In respect for the habits of his culture, one of the old Chinese said he immigrated to Brazil when he found that his father was sick and needing care:

By that time my father was here in Brazil alone, and was not very healthy, so I came to Brazil, I wanted to lend a hand to him. I'm the oldest son, I must take care of them. This is part of the Chinese culture, when needed, the oldest son must take on. The oldest son has more responsibility with brothers, sisters; if parents come to die, he will take on the responsibility (C4, M, 63 years).

The Chinese believe that the care of parents must be passed on through generations, because it is part of the Eastern culture.

Children must be taught so when they grow up they respond. You take good care of the children, until they learn taking care of the father and the mother. (C2, M, 70 years old)

The Paraguayans showed interest and caring with the elderly, always in large families where children are responsible for taking care of the parents.

Elders don't stay at institutions; children take care of their parents until they die, and always stay with the family. (P1, M, 74 years old)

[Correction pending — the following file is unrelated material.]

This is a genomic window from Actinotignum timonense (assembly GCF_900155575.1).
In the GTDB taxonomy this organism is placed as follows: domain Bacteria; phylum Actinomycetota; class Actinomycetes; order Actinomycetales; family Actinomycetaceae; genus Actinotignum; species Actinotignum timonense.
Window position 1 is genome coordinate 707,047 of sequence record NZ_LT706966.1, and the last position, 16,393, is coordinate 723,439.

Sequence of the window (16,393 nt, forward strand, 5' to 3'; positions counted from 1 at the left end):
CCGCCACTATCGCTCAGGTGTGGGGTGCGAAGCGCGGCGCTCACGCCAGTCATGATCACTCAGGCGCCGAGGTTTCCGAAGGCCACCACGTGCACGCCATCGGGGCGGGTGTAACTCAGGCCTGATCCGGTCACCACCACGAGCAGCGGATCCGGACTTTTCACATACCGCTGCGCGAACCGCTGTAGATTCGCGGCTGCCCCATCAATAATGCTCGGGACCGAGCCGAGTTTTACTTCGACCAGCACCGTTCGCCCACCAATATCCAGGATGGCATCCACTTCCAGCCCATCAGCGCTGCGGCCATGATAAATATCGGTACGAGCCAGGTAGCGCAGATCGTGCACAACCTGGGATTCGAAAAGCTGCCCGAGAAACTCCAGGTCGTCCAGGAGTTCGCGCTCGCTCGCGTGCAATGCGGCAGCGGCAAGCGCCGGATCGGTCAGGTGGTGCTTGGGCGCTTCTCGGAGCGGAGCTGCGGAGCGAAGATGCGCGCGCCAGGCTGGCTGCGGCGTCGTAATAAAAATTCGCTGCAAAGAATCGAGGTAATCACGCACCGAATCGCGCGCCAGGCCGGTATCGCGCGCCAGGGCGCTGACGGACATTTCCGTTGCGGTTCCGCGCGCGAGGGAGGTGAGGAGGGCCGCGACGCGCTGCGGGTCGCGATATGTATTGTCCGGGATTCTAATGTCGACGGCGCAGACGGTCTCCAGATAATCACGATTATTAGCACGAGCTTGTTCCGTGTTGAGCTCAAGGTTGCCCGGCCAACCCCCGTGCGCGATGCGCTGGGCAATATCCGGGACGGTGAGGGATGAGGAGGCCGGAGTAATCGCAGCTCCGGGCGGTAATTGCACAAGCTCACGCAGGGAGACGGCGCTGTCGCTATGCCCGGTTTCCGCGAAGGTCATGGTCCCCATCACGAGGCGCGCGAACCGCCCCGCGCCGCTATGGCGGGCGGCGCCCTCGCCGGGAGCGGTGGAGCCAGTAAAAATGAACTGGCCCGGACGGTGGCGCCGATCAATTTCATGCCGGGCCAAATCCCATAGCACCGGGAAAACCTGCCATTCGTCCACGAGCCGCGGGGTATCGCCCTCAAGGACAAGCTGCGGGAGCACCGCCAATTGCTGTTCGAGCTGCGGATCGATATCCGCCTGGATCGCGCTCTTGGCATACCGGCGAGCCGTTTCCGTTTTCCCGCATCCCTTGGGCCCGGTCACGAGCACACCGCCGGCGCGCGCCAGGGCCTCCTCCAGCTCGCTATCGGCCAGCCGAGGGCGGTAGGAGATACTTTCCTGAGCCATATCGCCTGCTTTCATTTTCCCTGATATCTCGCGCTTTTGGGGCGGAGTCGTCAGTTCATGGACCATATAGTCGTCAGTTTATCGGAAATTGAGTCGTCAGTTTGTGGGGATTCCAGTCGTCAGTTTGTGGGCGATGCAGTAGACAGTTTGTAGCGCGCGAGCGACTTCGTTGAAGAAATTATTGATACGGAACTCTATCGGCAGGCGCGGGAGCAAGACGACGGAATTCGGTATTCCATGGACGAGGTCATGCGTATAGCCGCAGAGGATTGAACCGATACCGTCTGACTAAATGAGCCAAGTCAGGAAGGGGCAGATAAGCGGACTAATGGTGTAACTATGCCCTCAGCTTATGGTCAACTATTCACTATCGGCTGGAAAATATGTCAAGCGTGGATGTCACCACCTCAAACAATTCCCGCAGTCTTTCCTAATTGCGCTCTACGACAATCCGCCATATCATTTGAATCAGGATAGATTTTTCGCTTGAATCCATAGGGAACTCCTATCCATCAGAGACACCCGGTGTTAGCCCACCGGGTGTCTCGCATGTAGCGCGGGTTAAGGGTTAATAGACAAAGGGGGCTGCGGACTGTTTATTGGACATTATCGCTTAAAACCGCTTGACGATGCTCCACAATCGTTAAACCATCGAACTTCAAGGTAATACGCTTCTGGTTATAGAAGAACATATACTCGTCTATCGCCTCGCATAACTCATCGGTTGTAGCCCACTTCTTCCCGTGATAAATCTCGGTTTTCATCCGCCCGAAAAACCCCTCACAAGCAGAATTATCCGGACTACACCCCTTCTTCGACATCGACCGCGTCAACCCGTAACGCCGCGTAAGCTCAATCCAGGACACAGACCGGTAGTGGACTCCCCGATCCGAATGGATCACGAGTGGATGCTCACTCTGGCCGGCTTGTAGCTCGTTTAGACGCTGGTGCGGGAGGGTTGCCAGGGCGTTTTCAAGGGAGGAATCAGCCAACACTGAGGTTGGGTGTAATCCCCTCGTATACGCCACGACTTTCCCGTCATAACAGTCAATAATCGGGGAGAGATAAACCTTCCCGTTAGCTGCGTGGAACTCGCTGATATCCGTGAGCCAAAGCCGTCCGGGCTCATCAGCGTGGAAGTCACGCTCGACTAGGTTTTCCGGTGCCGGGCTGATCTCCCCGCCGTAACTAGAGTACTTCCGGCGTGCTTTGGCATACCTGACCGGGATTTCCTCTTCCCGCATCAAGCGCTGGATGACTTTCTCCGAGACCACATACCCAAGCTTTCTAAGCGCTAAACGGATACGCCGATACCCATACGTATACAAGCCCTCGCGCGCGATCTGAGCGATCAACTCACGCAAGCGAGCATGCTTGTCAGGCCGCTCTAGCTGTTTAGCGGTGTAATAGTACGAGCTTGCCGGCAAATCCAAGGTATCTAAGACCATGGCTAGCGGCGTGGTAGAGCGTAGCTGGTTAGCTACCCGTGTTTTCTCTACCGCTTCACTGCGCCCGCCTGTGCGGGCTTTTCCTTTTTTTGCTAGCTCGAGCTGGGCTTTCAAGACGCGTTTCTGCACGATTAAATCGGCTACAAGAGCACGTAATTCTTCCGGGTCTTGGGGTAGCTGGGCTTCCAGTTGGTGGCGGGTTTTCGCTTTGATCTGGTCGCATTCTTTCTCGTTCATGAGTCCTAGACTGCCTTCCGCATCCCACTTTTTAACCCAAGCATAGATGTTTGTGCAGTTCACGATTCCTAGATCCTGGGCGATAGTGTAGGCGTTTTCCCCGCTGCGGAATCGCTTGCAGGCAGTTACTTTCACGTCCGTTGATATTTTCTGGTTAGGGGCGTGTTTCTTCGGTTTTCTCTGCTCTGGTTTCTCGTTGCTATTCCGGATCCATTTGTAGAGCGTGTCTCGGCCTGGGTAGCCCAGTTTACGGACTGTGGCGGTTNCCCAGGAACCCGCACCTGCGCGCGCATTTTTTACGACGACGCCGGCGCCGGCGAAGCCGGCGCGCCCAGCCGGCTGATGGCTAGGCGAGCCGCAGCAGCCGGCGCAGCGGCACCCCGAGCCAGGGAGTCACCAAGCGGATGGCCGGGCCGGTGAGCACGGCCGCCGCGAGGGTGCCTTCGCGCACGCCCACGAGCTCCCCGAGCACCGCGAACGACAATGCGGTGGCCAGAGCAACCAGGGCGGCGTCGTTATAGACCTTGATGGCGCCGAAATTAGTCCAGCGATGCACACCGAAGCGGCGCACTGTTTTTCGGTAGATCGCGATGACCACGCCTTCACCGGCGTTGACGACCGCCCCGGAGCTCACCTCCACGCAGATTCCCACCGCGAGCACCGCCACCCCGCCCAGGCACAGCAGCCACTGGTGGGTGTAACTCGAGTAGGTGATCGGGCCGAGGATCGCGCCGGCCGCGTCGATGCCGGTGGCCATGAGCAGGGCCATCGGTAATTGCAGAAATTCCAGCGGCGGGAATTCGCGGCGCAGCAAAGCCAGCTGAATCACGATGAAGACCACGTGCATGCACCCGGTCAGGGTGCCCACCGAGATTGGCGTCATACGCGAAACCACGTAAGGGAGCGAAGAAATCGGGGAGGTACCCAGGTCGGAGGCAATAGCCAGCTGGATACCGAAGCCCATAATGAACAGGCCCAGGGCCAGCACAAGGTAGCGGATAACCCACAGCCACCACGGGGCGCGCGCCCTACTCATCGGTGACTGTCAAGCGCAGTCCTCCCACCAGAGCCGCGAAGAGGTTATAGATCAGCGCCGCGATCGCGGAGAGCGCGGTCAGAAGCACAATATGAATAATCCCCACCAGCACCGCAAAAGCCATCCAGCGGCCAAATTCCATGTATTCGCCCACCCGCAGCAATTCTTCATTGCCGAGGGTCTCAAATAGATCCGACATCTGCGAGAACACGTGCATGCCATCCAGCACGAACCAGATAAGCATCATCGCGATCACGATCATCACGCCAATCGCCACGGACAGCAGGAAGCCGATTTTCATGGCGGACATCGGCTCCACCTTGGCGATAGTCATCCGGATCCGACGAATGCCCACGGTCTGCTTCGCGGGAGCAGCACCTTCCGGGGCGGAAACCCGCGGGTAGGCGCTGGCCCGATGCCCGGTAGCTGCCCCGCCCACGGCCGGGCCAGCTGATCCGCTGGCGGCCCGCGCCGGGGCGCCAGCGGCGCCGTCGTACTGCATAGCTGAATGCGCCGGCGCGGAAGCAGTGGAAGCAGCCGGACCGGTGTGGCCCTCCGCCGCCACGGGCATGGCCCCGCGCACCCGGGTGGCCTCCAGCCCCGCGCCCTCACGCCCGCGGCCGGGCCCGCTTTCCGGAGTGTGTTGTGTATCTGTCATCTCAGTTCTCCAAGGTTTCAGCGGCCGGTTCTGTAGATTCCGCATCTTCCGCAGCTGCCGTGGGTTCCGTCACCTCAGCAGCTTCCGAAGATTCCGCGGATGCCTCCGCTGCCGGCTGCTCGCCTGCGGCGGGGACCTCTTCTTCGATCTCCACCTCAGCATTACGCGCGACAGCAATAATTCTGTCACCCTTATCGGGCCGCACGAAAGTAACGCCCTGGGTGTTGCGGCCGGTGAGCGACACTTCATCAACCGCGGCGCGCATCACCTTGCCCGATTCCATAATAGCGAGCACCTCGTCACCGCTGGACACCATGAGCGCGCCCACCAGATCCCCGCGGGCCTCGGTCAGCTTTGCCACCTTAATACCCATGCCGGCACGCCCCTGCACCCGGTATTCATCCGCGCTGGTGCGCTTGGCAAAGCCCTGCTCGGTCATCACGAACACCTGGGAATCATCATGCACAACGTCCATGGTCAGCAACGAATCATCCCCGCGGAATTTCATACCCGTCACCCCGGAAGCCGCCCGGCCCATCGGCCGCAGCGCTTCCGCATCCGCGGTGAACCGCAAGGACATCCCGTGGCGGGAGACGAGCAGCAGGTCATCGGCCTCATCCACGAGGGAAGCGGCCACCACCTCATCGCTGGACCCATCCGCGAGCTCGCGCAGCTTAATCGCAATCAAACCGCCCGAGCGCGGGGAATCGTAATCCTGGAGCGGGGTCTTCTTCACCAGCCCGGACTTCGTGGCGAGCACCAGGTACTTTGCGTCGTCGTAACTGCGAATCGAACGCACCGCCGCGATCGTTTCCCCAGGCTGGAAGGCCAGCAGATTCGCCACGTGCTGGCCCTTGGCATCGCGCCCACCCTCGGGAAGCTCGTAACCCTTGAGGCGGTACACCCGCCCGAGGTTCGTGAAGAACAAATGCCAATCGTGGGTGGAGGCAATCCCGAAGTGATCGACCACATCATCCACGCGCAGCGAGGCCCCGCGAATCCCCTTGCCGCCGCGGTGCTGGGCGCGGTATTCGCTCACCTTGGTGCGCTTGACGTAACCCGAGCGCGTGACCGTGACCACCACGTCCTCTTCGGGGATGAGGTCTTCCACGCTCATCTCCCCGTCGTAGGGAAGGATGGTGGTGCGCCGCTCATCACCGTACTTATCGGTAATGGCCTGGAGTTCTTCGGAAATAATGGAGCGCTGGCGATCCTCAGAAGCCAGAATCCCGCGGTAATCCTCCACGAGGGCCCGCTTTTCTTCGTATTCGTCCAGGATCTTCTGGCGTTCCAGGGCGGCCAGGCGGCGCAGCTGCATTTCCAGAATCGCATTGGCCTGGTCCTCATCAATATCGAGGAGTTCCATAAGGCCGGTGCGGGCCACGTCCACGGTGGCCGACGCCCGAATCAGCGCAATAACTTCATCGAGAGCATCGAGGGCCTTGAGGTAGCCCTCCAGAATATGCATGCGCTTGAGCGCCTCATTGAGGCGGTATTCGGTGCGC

Respect for the elderly was also observed during the interview, and comprised not only parents or grandparents, but all older individuals, regardless the level of kinship. Asking the elders' blessing, for instance, is a common habit of the youth when they get home and when they leave.

Respect is not restricted to kinship, he may be my father's cousin but I call him uncle, because I respect the older ones. (P4, F, 85 years old)

Respect and obedience to the elderly must be passed on to their children and grandchildren, just like they learned it from their parents.

The Paraguayan culture respects the oldest ones, the elder advises the younger. The culture we learn in Paraguay will always be like this; I don't live in my country, but I always take my culture with me. (P1, M, 74 years old)

This is observed in everyday life, for example, on the yerba mate circles, which are a custom of the Paraguayan culture, where the youngest participant is responsible for serving everyone. However, as these circles typically gather a large number of individuals, the youngsters can only have mate if there is enough for them.

With the grandchildren that came now, things are somehow different. But in the past if there were many people to have the tererê, the younger ones didn't even have it; first visitors, friends and the oldest ones; if there was any tererê remaining, the youngest ones were the last. (P4, F, 85 years old)